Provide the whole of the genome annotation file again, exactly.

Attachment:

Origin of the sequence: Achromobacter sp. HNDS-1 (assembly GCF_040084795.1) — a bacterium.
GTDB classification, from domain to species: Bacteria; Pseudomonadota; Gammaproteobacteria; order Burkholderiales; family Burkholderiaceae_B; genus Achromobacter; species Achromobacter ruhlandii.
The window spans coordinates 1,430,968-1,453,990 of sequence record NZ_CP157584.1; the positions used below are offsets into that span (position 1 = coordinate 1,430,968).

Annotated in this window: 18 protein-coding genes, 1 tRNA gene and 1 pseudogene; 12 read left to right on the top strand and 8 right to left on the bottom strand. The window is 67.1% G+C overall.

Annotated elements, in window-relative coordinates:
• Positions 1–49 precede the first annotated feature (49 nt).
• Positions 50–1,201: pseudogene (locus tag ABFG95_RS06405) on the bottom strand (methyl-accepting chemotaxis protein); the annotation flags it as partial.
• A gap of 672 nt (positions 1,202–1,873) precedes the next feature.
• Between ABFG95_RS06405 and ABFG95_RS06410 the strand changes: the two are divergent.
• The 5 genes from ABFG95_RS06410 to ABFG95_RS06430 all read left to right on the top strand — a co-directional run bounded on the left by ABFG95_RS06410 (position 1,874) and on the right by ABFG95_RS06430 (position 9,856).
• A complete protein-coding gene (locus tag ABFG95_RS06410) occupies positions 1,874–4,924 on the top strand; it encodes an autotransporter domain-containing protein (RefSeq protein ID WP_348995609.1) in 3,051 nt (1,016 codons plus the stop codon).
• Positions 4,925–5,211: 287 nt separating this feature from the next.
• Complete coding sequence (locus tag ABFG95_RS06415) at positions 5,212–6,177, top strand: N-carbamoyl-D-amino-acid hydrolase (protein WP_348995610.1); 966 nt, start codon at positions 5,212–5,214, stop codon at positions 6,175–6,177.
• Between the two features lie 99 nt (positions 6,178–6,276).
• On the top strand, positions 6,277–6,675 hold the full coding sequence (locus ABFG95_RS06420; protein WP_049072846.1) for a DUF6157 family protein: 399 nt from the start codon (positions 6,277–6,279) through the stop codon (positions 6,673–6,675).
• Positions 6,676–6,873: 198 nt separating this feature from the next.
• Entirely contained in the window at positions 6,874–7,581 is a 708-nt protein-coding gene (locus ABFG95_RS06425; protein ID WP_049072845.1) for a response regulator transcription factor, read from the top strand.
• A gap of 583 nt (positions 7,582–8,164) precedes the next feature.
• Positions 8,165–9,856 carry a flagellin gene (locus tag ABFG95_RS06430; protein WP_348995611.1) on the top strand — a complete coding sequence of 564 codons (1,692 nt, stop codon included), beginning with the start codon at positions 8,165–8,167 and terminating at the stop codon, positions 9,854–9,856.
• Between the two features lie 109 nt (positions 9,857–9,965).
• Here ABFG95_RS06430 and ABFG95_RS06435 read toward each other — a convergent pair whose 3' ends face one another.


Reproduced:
Origin of the sequence: Achromobacter sp. HNDS-1 (assembly GCF_040084795.1) — a bacterium.
GTDB classification, from domain to species: Bacteria; Pseudomonadota; Gammaproteobacteria; order Burkholderiales; family Burkholderiaceae_B; genus Achromobacter; species Achromobacter ruhlandii.
The window spans coordinates 1,430,968-1,453,990 of sequence record NZ_CP157584.1; the positions used below are offsets into that span (position 1 = coordinate 1,430,968).

Annotated in this window: 18 protein-coding genes, 1 tRNA gene and 1 pseudogene; 12 read left to right on the top strand and 8 right to left on the bottom strand. The window is 67.1% G+C overall.

Annotated elements, in window-relative coordinates:
• Positions 1–49 precede the first annotated feature (49 nt).
• Positions 50–1,201: pseudogene (locus tag ABFG95_RS06405) on the bottom strand (methyl-accepting chemotaxis protein); the annotation flags it as partial.
• A gap of 672 nt (positions 1,202–1,873) precedes the next feature.
• Between ABFG95_RS06405 and ABFG95_RS06410 the strand changes: the two are divergent.
• The 5 genes from ABFG95_RS06410 to ABFG95_RS06430 all read left to right on the top strand — a co-directional run bounded on the left by ABFG95_RS06410 (position 1,874) and on the right by ABFG95_RS06430 (position 9,856).
• A complete protein-coding gene (locus tag ABFG95_RS06410) occupies positions 1,874–4,924 on the top strand; it encodes an autotransporter domain-containing protein (RefSeq protein ID WP_348995609.1) in 3,051 nt (1,016 codons plus the stop codon).
• Positions 4,925–5,211: 287 nt separating this feature from the next.
• Complete coding sequence (locus tag ABFG95_RS06415) at positions 5,212–6,177, top strand: N-carbamoyl-D-amino-acid hydrolase (protein WP_348995610.1); 966 nt, start codon at positions 5,212–5,214, stop codon at positions 6,175–6,177.
• Between the two features lie 99 nt (positions 6,178–6,276).
• On the top strand, positions 6,277–6,675 hold the full coding sequence (locus ABFG95_RS06420; protein WP_049072846.1) for a DUF6157 family protein: 399 nt from the start codon (positions 6,277–6,279) through the stop codon (positions 6,673–6,675).
• Positions 6,676–6,873: 198 nt separating this feature from the next.
• Entirely contained in the window at positions 6,874–7,581 is a 708-nt protein-coding gene (locus ABFG95_RS06425; protein ID WP_049072845.1) for a response regulator transcription factor, read from the top strand.
• A gap of 583 nt (positions 7,582–8,164) precedes the next feature.
• Positions 8,165–9,856 carry a flagellin gene (locus tag ABFG95_RS06430; protein WP_348995611.1) on the top strand — a complete coding sequence of 564 codons (1,692 nt, stop codon included), beginning with the start codon at positions 8,165–8,167 and terminating at the stop codon, positions 9,854–9,856.
• Between the two features lie 109 nt (positions 9,857–9,965).
• Here ABFG95_RS06430 and ABFG95_RS06435 read toward each other — a convergent pair whose 3' ends face one another.